Workshop on Intellectual Properties for Startups: Everything you want to Know


On October 13, 2022, ISIM organised a workshop on intellectual properties for startups with the resource person Mr. Govind Sharma, Retd. Chief, National Research Development Corporation, a Government of India organisation, Ministry of Science and Technology, Government of India, New Delhi. Mr. Sharma expressed that when one thinks of setting up a startup, one must look at various aspects of the business, such as the financial resources, competition in the market, and how to go forward with the branding.

Mr. Govind asked the participants to imagine the following scenario: You develop an idea, create a prototype and turn it into a product that customers will buy and investors will back.
Then, perhaps someone else — a former employer, a rival, a contractor you hired — says it was their idea. Or maybe your blueprints leaked, and someone else beats you to market with your invention. But then, you realise you can't prove that the idea, prototype or product is yours.
It's an entrepreneur's nightmare. And yet, it happens all the time, he said.

To avoid such headaches and to take the right course of action when they arise, one must understand how to safeguard "intellectual property", a term that applies to things as diverse as your business plans, algorithms, company name and logo, and customer list.

With the help of numerous examples like the design of chairs, jewellery patents, and toddlers’ sipper, Mr. Sharma explained different kinds of property and property rights. Then he delved into what exactly are intellectual property rights. He also discussed the many forms of IPR, such as patents, trademarks, copyright, etc., and emphasised their significance in deterring others from stealing one's ideas. The speaker further explained the types of patents, i.e. design and utility patents. Finally, the speaker elucidated significant concerns like how to go about discovering if your idea is new or not.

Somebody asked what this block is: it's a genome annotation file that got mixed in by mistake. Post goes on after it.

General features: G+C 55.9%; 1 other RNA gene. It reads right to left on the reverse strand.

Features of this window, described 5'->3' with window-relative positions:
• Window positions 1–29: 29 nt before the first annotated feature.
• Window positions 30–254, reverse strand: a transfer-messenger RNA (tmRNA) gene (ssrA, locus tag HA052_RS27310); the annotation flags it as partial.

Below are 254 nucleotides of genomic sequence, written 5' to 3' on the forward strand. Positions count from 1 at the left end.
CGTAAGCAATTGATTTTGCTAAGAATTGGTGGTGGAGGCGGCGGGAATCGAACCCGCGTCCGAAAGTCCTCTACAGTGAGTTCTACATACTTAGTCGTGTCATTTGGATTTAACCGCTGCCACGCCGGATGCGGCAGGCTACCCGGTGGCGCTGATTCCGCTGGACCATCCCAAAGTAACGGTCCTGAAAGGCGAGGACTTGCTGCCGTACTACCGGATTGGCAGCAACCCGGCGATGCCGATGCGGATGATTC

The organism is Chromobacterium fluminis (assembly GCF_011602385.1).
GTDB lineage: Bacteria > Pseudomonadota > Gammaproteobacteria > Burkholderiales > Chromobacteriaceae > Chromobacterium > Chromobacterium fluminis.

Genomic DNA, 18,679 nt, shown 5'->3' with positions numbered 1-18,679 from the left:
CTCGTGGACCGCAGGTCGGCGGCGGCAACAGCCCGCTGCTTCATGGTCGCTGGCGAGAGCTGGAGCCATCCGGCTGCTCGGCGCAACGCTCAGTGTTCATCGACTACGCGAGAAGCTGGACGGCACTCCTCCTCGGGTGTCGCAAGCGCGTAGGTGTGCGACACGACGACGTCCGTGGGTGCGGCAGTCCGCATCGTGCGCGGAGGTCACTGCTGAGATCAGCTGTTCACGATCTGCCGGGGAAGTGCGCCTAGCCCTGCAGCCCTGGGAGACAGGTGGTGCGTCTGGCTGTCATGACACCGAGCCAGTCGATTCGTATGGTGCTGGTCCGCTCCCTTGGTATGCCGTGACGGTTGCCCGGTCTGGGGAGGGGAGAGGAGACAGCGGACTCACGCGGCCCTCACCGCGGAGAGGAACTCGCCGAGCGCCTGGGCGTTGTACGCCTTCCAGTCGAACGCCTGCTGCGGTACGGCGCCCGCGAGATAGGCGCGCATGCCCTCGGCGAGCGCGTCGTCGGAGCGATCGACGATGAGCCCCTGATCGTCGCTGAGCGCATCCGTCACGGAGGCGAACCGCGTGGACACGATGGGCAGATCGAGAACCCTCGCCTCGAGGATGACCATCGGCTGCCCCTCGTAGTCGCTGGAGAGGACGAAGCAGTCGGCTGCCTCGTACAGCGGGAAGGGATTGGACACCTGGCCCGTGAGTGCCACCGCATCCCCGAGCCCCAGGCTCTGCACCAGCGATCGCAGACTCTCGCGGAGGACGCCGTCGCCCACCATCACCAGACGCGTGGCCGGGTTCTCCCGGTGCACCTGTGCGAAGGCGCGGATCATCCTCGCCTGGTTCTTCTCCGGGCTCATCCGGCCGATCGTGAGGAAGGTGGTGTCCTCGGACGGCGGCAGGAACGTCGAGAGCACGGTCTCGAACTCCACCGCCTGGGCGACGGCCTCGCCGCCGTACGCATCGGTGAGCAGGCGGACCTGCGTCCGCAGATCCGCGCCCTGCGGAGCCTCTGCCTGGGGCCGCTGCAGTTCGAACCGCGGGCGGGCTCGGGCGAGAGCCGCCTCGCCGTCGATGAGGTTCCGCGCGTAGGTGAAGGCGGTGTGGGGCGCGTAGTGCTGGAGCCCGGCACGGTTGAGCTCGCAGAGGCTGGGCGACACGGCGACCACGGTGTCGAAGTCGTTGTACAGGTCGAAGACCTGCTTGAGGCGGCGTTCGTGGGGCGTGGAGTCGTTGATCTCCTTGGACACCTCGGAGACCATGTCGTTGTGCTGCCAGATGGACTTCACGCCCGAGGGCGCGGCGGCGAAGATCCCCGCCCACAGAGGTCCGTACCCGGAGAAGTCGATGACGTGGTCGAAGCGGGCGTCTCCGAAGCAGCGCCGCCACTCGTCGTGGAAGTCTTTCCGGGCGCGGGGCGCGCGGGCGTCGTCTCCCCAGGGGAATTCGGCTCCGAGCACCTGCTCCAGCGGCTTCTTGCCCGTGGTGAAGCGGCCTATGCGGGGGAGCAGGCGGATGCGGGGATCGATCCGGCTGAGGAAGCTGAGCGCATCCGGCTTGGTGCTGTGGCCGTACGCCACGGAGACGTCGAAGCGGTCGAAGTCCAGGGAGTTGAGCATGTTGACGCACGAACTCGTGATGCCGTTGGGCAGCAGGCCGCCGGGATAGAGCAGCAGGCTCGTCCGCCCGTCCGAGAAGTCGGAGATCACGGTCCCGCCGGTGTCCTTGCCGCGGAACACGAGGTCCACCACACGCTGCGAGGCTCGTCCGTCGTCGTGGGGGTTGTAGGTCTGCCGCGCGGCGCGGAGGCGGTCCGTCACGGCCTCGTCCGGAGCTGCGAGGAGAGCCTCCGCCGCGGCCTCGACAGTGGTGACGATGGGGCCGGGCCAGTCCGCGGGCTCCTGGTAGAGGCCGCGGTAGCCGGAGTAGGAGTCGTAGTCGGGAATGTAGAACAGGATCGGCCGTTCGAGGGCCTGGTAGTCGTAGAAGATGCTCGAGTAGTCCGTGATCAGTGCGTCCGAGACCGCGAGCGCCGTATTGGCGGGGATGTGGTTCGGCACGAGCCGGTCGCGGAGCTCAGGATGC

The speaker shared that startups need to defy the odds if they want to prosper. In the face of constant competition, new businesses cannot afford to make mistakes that might have devastating consequences. But if they take steps to protect their IP from the get-go, they can help ensure the longevity and success of their startup. They may also safeguard their company from legal concerns and improve their chances of drawing in investors, partners, suppliers, and other stakeholders.

In conclusion, Mr. Sharma said, "It's about making a difference" …both in your business and the world.



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